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 Post subject: Space Travel Through the Van Allen Radiation Belt?
PostPosted: Sat Sep 26, 2015 2:53 pm 
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Joined: Wed Nov 07, 2001 6:10 am
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I have always thought the Van Allen Radiation Belt would be a real stumbling block to more space travel but now that I have read more about it I understand it is not that big a deal. Just normal, everyday solar radiation in space will pose a much greater problem on very long space flights such as to Mars as well as maintaining a habitat for humans on Mars. I spent quite a few years in broadcasting at a time when it was more common for radio stations to have their transmitters/towers near the studios. This was necessary since at the time it was not practical to send the audio a long distance to the transmitter sight without losing a lot of frequency response in the process. Nowadays, this is not a problem at all. To my point, we had to basically build a wire cage inside the walls of any room that we did not want to be inundated with RF from the signal that was so strong and so close. Similar to the way you probably have noticed that commercial AM radio signals fail when you go across a steel bridge with overhead steel girders. A sort of cage that won't let the signals through. Ever noticed the fine wire mesh criss-crossing in the back glass on some cars? It's there of course to defrost the window with heat but it also would probably stop nearly all radiation if it were in the face shield of a space suit and meshed close enough. Everything will have to be properly shielded one way or another but it can be done.


Implications for space travel

Spacecraft traveling beyond low Earth orbit leave the protection of earth's geomagnetic field and transit the Van Allen belts. Beyond these, they face additional hazards from cosmic rays and solar flares. A region between the inner and outer Van Allen belts lies at two to four Earth radii and is sometimes referred to as the "safe zone".[26][27]

Solar cells, integrated circuits, and sensors can be damaged by radiation. Geomagnetic storms occasionally damage electronic components on spacecraft. Miniaturization and digitization of electronics and logic circuits have made satellites more vulnerable to radiation, as the total electric charge in these circuits is now small enough so as to be comparable with the charge of incoming ions. Electronics on satellites must be hardened against radiation to operate reliably. The Hubble Space Telescope, among other satellites, often has its sensors turned off when passing through regions of intense radiation.[28] A satellite shielded by 3 mm of aluminum in an elliptic orbit (200 by 20,000 miles (320 by 32,190 km)) passing the radiation belts will receive about 2,500 rem (25 Sv) per year. Almost all radiation will be received while passing the inner belt.[29]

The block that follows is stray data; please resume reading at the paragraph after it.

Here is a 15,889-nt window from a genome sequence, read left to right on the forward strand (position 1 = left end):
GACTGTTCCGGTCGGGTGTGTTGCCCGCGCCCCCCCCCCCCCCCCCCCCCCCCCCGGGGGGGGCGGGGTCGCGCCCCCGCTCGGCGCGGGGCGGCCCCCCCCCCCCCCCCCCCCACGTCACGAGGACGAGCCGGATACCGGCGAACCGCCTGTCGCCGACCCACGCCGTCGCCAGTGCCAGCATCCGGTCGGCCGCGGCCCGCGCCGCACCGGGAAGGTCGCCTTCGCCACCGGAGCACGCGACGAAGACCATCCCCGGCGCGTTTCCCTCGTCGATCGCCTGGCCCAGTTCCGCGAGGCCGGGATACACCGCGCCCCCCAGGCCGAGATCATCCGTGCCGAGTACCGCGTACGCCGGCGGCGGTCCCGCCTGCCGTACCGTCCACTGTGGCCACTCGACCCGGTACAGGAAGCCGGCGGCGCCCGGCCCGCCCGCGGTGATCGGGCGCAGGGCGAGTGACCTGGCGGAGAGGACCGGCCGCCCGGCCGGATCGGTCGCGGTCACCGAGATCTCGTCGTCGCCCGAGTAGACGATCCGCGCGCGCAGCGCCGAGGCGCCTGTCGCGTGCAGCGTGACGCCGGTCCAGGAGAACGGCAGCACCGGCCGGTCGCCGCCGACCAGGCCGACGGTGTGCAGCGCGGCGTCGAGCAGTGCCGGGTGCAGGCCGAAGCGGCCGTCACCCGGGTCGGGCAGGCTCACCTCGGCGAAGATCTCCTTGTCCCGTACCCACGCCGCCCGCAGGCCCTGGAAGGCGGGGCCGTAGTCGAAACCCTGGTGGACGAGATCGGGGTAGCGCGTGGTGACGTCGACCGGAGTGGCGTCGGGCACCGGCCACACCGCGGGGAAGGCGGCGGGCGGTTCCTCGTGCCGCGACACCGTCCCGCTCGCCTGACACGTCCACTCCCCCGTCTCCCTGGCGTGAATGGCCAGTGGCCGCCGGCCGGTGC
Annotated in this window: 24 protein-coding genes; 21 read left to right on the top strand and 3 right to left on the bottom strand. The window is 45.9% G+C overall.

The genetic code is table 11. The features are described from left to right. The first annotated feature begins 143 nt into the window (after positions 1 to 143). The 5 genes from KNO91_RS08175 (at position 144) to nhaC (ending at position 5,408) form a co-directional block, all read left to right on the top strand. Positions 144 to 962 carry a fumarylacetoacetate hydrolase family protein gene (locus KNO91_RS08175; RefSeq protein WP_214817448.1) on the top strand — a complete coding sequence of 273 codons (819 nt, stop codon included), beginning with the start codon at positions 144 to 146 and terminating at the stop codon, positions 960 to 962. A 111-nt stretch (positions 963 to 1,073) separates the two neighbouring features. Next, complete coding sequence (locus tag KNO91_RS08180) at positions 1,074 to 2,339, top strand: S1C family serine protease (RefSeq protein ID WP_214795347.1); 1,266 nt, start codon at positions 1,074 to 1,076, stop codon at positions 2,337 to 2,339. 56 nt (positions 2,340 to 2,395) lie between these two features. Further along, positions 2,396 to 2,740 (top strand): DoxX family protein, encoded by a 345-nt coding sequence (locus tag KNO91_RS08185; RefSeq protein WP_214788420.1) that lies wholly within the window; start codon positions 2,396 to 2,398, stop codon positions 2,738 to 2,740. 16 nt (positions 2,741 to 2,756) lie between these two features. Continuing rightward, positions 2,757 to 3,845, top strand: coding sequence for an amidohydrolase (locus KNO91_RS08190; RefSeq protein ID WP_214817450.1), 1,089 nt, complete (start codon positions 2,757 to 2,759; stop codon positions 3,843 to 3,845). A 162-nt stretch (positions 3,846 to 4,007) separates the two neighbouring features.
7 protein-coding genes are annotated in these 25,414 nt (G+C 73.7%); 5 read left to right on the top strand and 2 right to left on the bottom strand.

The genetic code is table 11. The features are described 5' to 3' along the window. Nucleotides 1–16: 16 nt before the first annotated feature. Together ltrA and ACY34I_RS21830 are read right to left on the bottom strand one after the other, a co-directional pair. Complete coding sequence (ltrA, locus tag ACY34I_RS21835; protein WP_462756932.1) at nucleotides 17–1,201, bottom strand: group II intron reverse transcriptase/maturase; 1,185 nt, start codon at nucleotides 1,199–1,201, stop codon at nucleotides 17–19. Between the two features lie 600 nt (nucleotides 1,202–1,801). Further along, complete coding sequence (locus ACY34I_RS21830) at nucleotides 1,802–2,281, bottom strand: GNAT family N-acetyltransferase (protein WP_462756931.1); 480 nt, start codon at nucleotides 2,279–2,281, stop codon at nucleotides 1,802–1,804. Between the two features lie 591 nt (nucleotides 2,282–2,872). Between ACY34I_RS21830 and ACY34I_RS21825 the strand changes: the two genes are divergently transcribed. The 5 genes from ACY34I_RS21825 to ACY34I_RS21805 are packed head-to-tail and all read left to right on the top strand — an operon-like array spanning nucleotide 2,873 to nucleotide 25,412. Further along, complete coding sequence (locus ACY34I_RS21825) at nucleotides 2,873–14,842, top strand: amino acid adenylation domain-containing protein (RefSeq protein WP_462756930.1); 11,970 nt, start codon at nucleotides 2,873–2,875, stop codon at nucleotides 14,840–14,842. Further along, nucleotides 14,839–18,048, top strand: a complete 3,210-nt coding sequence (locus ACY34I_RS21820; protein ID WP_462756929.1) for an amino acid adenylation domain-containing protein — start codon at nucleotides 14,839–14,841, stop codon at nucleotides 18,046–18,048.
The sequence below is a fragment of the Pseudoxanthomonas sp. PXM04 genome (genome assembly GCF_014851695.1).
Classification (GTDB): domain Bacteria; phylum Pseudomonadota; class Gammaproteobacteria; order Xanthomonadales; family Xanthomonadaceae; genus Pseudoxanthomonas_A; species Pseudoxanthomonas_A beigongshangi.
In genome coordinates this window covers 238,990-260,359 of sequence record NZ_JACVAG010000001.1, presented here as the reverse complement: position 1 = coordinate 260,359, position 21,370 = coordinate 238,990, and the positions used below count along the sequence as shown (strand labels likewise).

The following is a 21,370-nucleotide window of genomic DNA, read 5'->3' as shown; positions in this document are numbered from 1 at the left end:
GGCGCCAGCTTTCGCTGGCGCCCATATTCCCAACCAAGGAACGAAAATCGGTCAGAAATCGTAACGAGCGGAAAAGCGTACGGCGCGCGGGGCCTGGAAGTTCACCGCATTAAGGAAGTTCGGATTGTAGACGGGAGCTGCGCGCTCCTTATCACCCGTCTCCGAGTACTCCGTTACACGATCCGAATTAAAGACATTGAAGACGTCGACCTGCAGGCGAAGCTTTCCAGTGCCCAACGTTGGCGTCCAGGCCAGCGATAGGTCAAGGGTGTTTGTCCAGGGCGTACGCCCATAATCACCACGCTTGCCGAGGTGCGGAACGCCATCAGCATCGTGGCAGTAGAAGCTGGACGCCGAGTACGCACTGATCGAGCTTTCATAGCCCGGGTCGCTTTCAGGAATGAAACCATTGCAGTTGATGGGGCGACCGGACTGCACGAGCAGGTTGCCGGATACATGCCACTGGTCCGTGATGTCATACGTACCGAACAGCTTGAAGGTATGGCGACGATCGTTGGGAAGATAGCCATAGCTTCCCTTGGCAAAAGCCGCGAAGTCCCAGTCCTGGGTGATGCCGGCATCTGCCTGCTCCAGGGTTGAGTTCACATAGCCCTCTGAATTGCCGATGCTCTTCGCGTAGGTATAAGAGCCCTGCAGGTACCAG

The Apollo missions marked the first event where humans traveled through the Van Allen belts, which was one of several radiation hazards known by mission planners.[30] The astronauts had low exposure in the Van Allen belts due to the short period of time spent flying through them. Apollo flight trajectories bypassed the inner belts completely to send spacecraft though only the thinner areas of the outer belts.[31][32] The command module's inner structure was an aluminum "sandwich" consisting of a welded aluminium inner skin, a thermally bonded honeycomb core, and a thin aluminum "face sheet". The steel honeycomb core and outer face sheets were thermally bonded to the inner skin.

Astronauts' overall exposure was actually dominated by solar particles once outside Earth's magnetic field. The total radiation received by the astronauts varied from mission to mission but was measured to be between 0.16 and 1.14 rads (1.6 and 11.4 mGy), much less than the standard of 5 rem (50 mSv) per year set by the United States Atomic Energy Commission for people who work with radioactivity.[30]

Keep looking at the sky.....
 Post subject: Re: Space Travel Through the Van Allen Radiation Belt?
PostPosted: Sat Sep 26, 2015 6:07 pm 
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Joined: Wed Mar 20, 2013 5:58 pm
Posts: 55
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Very interesting m8, thanks for posting.

 Post subject: Re: Space Travel Through the Van Allen Radiation Belt?
PostPosted: Sat Dec 19, 2015 5:29 pm 
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Joined: Tue Oct 16, 2001 2:07 am
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yes, thanks...

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